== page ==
1. Know why you’re attendingLook at the conference’s keynotes and workshops and “map that to your current priorities in the office.” Talk to your boss or co-workers who aren’t attending and see if there are particular breakouts that would benefit the team. Consider your personal and professional goals, and how they relate to your reasons for attending.
2. Plan your show before you get on the planeMany conference-goers are guilty of planning their schedule while on the way to the event. Jessup suggests that better pre-show planning takes place at least a few weeks beforehand so that you can have a better idea of the exact keynotes and workshops you want to attend. Plus, earlier planning often means better success for suggestion number three.
3. Contact those you want to meet before the conferenceThere’s always at least one person at a tech conference you’re likely dying to meet, whether it’s because they are a noted thought-leader in your area, because you have a mutual connection, or for any other number of reasons. By contacting this person before the event, you may be able to set up a casual meeting that isn’t distracted by throngs of people also vying for that person’s attention. Furthermore, you’ll set yourself apart by engaging that person in a one-to-one conversation.
4. Get your head out of your phoneThis may be the most difficult suggestion, especially for tech conference attendees. However, the shortened amount of time you have for connecting with other people at these events means you have to keep your head up and your eyes open. Try to leave your work for the hours you’re at your hotel, and try to only use your phone when you’re connecting online with someone you’ve just met in real life.
5. Look for serendipitous momentsIn keeping your head up, you’re more likely to experience happenstance moments that could lead to future breakthroughs, like a chance meeting in an elevator with that one keynote speaker who inspired your work. As Jessup and many others can attest, “You can’t underestimate [those moments], so just always have your eyes open.”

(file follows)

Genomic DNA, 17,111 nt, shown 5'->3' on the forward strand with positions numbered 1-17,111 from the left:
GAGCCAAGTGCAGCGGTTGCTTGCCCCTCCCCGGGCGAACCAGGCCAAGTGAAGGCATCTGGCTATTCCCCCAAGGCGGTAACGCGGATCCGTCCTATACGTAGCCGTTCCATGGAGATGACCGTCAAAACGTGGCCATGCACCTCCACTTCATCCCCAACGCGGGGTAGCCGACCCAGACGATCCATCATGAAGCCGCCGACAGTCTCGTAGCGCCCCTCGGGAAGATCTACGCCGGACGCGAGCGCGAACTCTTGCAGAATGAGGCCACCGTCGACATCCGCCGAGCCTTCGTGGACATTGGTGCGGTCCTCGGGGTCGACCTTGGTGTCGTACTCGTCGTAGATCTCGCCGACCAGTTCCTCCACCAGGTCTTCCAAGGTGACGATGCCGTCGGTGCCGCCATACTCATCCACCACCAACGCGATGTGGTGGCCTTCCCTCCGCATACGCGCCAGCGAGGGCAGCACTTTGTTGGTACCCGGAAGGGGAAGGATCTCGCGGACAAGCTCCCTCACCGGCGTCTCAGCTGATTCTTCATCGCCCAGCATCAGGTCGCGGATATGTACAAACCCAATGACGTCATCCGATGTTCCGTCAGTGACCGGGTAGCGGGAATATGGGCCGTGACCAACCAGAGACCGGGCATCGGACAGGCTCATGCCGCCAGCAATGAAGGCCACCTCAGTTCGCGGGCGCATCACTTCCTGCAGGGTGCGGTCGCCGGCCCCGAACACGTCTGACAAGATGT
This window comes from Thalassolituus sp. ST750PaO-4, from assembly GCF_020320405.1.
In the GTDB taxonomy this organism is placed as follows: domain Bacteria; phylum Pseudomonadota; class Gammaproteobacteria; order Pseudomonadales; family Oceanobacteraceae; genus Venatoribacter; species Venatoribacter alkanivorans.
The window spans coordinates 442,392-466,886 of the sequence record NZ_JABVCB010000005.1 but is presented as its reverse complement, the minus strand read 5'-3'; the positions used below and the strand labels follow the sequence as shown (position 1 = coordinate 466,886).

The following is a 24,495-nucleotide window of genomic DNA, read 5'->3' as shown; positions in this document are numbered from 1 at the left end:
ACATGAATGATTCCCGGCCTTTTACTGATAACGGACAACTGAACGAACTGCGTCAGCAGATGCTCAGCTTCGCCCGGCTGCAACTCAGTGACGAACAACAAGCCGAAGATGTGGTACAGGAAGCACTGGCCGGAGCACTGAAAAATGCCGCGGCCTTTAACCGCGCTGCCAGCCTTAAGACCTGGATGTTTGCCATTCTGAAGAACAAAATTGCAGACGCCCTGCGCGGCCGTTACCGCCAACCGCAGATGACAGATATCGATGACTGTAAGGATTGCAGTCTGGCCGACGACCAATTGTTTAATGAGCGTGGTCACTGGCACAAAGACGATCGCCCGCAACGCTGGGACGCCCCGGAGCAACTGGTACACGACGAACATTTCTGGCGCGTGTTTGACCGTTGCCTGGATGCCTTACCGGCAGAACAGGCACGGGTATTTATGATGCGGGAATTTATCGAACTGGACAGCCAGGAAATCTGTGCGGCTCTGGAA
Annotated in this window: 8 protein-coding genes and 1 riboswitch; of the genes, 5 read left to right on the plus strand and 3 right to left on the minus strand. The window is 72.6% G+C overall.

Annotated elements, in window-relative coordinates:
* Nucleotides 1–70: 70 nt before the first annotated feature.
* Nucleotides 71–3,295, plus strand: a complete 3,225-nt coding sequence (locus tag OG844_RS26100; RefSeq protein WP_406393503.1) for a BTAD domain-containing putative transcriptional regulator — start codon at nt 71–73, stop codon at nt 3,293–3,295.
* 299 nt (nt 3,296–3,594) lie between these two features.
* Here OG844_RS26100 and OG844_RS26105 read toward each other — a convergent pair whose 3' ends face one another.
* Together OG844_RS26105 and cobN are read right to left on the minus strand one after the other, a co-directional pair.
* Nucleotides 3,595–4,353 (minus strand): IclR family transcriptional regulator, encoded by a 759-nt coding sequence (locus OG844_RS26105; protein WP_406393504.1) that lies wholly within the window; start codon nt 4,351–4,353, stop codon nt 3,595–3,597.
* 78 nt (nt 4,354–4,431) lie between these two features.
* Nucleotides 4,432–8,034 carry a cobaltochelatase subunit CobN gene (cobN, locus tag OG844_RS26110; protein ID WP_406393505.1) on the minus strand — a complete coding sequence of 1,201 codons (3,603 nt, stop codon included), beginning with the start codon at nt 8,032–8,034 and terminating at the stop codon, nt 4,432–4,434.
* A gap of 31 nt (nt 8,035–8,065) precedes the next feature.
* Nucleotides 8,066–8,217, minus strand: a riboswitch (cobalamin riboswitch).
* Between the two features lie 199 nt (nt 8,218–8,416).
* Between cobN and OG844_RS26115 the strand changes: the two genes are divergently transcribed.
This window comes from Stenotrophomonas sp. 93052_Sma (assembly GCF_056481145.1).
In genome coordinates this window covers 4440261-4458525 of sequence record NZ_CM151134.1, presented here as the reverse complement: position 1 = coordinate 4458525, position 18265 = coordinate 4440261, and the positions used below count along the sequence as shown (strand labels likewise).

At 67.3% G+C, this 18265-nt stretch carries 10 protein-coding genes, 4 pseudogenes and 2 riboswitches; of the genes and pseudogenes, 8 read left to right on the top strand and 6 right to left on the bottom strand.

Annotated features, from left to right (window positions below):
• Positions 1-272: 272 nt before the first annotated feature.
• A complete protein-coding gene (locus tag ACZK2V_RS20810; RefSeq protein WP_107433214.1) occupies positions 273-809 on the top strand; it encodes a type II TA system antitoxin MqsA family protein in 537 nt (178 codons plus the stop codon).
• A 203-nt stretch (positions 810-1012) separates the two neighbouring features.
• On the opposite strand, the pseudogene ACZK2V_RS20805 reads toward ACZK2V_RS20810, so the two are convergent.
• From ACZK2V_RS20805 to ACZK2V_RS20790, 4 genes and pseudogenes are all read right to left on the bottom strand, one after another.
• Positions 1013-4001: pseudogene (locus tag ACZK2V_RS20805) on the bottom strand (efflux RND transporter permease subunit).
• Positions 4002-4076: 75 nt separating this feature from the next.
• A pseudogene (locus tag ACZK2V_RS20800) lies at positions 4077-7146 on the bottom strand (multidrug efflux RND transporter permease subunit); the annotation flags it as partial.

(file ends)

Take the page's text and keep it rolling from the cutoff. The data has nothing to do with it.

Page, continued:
6. Have an open mindIn a similar fashion, it’s important to also have an open mind. Talk to others who aren’t in your same discipline. Don’t hover in the huddles that make you feel safe because you all know the same information. Challenge yourself to be challenged by others.
7. Learn, don’t competeJessup advises rival Silicon Valley companies with this when they attend Interop: “They wouldn’t necessarily talk or be so friendly in a normal, everyday environment, but on the trade show floor, they have to be talking to each other, and they really learn from each other.” Go and do likewise.
8. Connect online after meeting in-personAn acceptable time to dig out your phone is when connecting online with someone you’ve just met. Whether you find them on Twitter or LinkedIn, or use your company’s own CRM solutions, make a point to trade contact information. This way, you’ll be able to follow up on your conversation in a week.
9. Share your knowledge once you get backThe best way to prove your company’s investment in sending you to a conference like Interop is to show your superiors and co-workers exactly what you’ve learned. Jessup shares that Interop strives to make this more of a reality by giving each attendee a “trip report” that tracks which booths they’ve visited and the classes they’ve attended.
10. Return next yearThough Jessup didn’t explicitly mention this, we think it’s a sensible suggestion. After all, returning to a popular technology conference in which you’ve already made real-world and online connections means further strengthening those bonds.
***If the numerous workshops and keynotes fail to pique your interest, consider connecting with JJ on Twitter @jjessup44. To learn more about Interop, listen to the full TechnologyAdvice interview with Jennifer Jessup above.